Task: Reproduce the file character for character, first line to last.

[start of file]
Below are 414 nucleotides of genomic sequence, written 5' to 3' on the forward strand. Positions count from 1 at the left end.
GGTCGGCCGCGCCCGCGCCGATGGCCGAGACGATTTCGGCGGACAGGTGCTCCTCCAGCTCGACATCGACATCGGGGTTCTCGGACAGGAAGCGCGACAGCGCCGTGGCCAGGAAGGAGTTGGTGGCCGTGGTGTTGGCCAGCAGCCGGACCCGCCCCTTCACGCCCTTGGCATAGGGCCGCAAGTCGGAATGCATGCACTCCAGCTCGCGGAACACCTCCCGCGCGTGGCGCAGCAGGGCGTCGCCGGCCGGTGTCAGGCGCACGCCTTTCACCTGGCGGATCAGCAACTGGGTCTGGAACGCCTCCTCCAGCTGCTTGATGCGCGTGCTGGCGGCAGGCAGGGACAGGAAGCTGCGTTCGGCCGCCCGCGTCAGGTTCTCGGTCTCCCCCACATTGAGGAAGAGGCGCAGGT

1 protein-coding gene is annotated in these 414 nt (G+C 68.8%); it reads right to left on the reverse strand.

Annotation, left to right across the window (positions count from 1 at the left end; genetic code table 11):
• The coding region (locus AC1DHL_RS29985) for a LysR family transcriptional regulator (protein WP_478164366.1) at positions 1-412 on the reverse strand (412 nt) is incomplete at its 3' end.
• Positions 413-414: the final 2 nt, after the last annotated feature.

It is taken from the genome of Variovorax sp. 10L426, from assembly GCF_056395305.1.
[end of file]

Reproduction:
Below are 414 nucleotides of genomic sequence, written 5' to 3' on the forward strand. Positions count from 1 at the left end.
GGTCGGCCGCGCCCGCGCCGATGGCCGAGACGATTTCGGCGGACAGGTGCTCCTCCAGCTCGACATCGACATCGGGGTTCTCGGACAGGAAGCGCGACAGCGCCGTGGCCAGGAAGGAGTTGGTGGCCGTGGTGTTGGCCAGCAGCCGGACCCGCCCCTTCACGCCCTTGGCATAGGGCCGCAAGTCGGAATGCATGCACTCCAGCTCGCGGAACACCTCCCGCGCGTGGCGCAGCAGGGCGTCGCCGGCCGGTGTCAGGCGCACGCCTTTCACCTGGCGGATCAGCAACTGGGTCTGGAACGCCTCCTCCAGCTGCTTGATGCGCGTGCTGGCGGCAGGCAGGGACAGGAAGCTGCGTTCGGCCGCCCGCGTCAGGTTCTCGGTCTCCCCCACATTGAGGAAGAGGCGCAGGT

1 protein-coding gene is annotated in these 414 nt (G+C 68.8%); it reads right to left on the reverse strand.

Annotation, left to right across the window (positions count from 1 at the left end; genetic code table 11):
• The coding region (locus AC1DHL_RS29985) for a LysR family transcriptional regulator (protein WP_478164366.1) at positions 1-412 on the reverse strand (412 nt) is incomplete at its 3' end.
• Positions 413-414: the final 2 nt, after the last annotated feature.

It is taken from the genome of Variovorax sp. 10L426, from assembly GCF_056395305.1.